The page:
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Don Mattera: A generational beacon that lives on through us

Bra Don was a teacher. Africanist. Pacifying warrior. Father. Brother. Mentor. And, when needed, a disciplinarian of note who would not embarrass those who earned his quiet wrath
Author: Musa Zondi
Thu, Jul 21, 2022

PHOTO: Orlando Pirates Twitter

They say no one is dead until the last person who knows them dies. Don Mattera, popularly known as Bra Don or Bra Zinga, is not dead. He has transitioned to a life more powerful. He will live for a long time yet.

In Milan Kundera’s The Book of Laughter and Forgetting, there is a paragraph that captures the shock to the system when one of our childhood heroes passes on. Even as accepted that he had served humanity well, we still struggle.

Kundera writes:

It was an unbearable insult to become a corpse. One moment you are a human being protected by modesty, by the sacrosanctity of nakedness and intimacy and then the instant of death is enough to put your body suddenly at anyone’s disposal – to undress it, to rip it open, to scrutinise the entrails, to hold one’s nose against its stench, to shove it into the freezer or into the fire.

Indeed. The fire did consume Bra Zinga’s body, returning it to ashes but it also served the final act: It solidified and turned his legacy into gold even as it consumed his human impurities.

The strangest part, though, is that I am struggling to pen recollections of the man who weaponised memory. It would be easy, but the world that Bra Don occupied was vast. Which memory is apt? Which anecdote best describes him?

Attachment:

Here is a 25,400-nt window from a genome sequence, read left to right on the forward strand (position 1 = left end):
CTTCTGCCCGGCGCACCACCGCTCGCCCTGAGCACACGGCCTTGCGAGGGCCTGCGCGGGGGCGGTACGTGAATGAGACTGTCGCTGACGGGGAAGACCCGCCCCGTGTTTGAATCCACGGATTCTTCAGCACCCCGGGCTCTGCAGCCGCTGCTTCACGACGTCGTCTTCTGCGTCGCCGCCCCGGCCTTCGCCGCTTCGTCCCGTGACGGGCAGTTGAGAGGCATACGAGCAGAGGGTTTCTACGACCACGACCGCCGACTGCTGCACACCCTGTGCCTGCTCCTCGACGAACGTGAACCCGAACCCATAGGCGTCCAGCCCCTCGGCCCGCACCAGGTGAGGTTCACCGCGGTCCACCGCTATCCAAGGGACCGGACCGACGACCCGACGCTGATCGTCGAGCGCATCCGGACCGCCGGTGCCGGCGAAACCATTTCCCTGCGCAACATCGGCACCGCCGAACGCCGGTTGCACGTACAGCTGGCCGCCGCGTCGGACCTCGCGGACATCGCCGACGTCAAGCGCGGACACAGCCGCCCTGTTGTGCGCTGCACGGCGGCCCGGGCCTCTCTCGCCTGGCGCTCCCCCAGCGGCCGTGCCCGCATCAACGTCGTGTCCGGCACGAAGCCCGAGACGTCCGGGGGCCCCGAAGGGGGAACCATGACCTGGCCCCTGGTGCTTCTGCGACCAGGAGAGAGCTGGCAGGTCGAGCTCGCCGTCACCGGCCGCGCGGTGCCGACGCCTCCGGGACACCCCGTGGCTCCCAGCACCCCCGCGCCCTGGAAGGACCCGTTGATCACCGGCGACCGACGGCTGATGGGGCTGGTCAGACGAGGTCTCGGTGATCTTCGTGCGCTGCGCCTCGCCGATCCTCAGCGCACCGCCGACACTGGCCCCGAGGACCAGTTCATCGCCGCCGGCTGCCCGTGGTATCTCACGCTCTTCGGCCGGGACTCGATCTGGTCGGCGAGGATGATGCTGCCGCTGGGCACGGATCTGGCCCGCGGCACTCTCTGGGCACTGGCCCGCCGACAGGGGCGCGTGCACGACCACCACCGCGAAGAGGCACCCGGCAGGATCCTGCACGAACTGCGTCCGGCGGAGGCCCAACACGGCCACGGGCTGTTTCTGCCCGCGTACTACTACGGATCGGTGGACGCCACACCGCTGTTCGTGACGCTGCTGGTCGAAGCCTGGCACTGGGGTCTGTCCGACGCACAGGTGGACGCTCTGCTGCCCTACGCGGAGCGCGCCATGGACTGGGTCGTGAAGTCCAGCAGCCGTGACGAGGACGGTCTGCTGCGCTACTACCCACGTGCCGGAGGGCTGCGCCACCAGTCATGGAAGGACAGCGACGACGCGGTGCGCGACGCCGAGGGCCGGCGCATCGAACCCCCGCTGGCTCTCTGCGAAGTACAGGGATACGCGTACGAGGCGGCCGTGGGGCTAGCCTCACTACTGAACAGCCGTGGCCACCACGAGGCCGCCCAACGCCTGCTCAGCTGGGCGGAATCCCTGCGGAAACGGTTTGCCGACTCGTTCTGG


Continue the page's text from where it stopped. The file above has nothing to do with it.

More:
One of those beautifully haunting memory is that Bra Don was always clean. Too clean. No piece of hair was out of place. His shirts were always crisp. Shoes were shining. His space was always spotless. You would be talking to him and he would be busy removing the last speck of food from the desk. It seemed that he gave you half his attention, yet he would recite back everything you said to him.

It sounds trite but for someone who opened and invited people into his space for coaching sessions, the cleanliness was inviting and created an aura of warmth which relaxed a young scribe for effective learning.

You walked away on a cloud – basking in the warmth that he transferred to you with the smile, hand on the shoulder or positive arrangement of words.

He embodied ideas of equality, fairness and generosity; engaged everyone he was talking to earnestly. The piercing eyes saw through your soul – he would have made a good Catholic priest.

But it would be wrong to put Bra Zinga in some sort of elevated status. He treated everyone as if they were in the elevated status but as for him, he was a simple man, with simple tastes and a simple life. He was generous to a fault and most of took advantage of that giving hand. Unashamedly.

In that simplicity, he touched many lives and achieved the extraordinary. His gifts of love, kindness and warmth created a ripple effect so huge, we may not even be able to track all of it.

He danced in our hearts through his poetry and in remembrance, many have taken to social media to post favourite poems.

He would be proud. But he would also be humble about it. Bra Zinga would be proud as “a poet’s pride is not ordinary pride. Only the poet himself can know the value of what he writes. Others don’t understand it until much later, or they never understand it. So it’s the poet duty to be proud. If he weren’t, he would betray his own work”, says a student in Kundera’s book.

He must have foretold our Bra Don who was a teacher. Africanist. Pacifying warrior. Father. Brother. Mentor. And when needed, a disciplinarian of note who would not embarrass those who earned his quiet wrath.